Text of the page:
What you need to know about COVID-19 in BC for Dec. 18
- Applications for the B.C. Recovery Benefit are now open.
- The province is ramping up enforcement of public health orders to ensure more people are following its mask mandate and social gathering restrictions.
- 21 new deaths related to COVID-19 were reported on Thursday.
- 673 new cases of the disease were also confirmed.
- There are 10,009 active cases of COVID-19 across the province.
- 358 patients are in hospital, with 93 in intensive care.
Applications for the B.C. Recovery Benefit are now open, as the holidays inch closer and the province surpasses 10,000 active cases of COVID-19.
Eligible adults in the province could start applying online for the $1,000 benefit as of 8:30 a.m. PT, but heavy demand crashed the government site almost immediately.
In a tweet, the province said the site was seeing "extremely high volume" and asked people to be patient while it works on the issue.
Families with incomes under $125,000 will be eligible to receive $1,000 and families earning up to $175,000 will qualify for a reduced amount. Single-parent families also qualify for these benefit amounts.
Single people earning less than $62,500 qualify for a $500 payment and individuals earning up to $87,500 will qualify for a reduced amount. The criteria is based on 2019 tax returns.
B.C. confirmed another 673 cases of COVID-19 on Thursday, meaning the province now has more than 10,000 active cases of the disease for the first time since the pandemic began. Twenty-one more people had died.
There were 358 people in hospital as of Thursday afternoon, with 93 in the intensive care unit.
Also on Thursday, Henry announced new guidelines for COVID-19 testing. She said anyone who has had contact with a known case and has any possible symptoms should get tested immediately.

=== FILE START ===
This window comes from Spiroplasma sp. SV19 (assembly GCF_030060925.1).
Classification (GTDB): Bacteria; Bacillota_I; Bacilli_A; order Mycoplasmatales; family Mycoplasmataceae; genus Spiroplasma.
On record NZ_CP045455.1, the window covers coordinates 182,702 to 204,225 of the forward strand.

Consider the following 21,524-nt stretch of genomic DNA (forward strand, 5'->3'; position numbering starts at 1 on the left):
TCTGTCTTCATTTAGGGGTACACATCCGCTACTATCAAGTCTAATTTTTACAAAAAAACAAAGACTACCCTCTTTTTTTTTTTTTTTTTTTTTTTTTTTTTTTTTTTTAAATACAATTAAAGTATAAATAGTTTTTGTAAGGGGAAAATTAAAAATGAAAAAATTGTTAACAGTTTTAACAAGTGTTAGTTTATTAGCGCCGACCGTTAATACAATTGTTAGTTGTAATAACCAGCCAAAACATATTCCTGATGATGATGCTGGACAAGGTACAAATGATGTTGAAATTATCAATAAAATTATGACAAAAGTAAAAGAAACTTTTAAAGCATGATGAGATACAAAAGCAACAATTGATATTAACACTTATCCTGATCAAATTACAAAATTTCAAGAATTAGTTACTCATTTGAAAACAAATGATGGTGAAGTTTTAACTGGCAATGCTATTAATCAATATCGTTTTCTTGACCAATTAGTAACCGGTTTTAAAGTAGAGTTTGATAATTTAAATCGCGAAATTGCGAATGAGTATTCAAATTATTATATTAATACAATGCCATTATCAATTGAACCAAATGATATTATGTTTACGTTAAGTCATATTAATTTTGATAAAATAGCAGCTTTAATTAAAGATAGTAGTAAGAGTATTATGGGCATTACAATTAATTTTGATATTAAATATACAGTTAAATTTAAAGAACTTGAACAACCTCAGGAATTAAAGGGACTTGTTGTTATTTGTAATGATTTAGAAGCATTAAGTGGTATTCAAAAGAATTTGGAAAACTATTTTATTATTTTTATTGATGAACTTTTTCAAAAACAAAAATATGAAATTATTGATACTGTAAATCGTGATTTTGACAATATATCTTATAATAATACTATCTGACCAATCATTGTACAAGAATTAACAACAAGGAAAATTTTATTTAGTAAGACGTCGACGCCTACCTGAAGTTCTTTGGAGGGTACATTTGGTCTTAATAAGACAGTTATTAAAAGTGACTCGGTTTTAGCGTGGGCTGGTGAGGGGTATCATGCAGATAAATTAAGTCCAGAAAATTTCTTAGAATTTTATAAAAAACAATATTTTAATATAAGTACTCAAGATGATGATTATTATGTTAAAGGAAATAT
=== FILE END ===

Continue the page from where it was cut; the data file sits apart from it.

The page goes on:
There are four key symptoms that should also prompt immediate testing, irrespective of whether there has been any contact with a COVID-19 case. The symptoms are fever or chills, cough, loss of sense of smell or taste, and difficulty breathing.
Symptoms like sore throat, loss of appetite, extreme fatigue, headache, body aches, nausea, vomiting or diarrhea are a lower priority for testing. Anyone experiencing one or two of those symptoms should wait 24 hours and then get tested if they still feel the same or worse.
On a more positive note, Henry said 1,215 workers in the B.C. health-care system have received the COVID-19 vaccine this week, and she expects more doses of the vaccine to arrive weekly from now on.
READ MORE:What's happening elsewhere in Canada
As of 4:30 a.m. PT Friday, Canada's COVID-19 case count stood at 488,638, with 76,310 of those cases considered active. A CBC News tally of deaths based on provincial reports, regional health information and CBC's reporting stood at 13,916.
A CBC News tally of deaths based on provincial reports, regional health information and CBC's reporting stood at 13,799.
What are the symptoms of COVID-19?
Common symptoms include:
- Shortness of breath.
- Loss of taste or smell.
But more serious symptoms can develop, including difficulty breathing and pneumonia.
What should I do if I feel sick?
Use the B.C. Centre for Disease Control's COVID-19 self-assessment tool. Testing is recommended for anyone with symptoms of cold or flu, even if they're mild. People with severe difficulty breathing, severe chest pain, difficulty waking up or other extreme symptoms should call 911.
What can I do to protect myself?
- Wash your hands frequently and thoroughly. Keep them clean.
- Keep your distance from people who are sick.
- Avoid touching your eyes, nose and mouth.
- Wear a mask in indoor public spaces.
- Be aware of evolving travel advisories to different regions.
More detailed information on the outbreak is available on the federal government's website.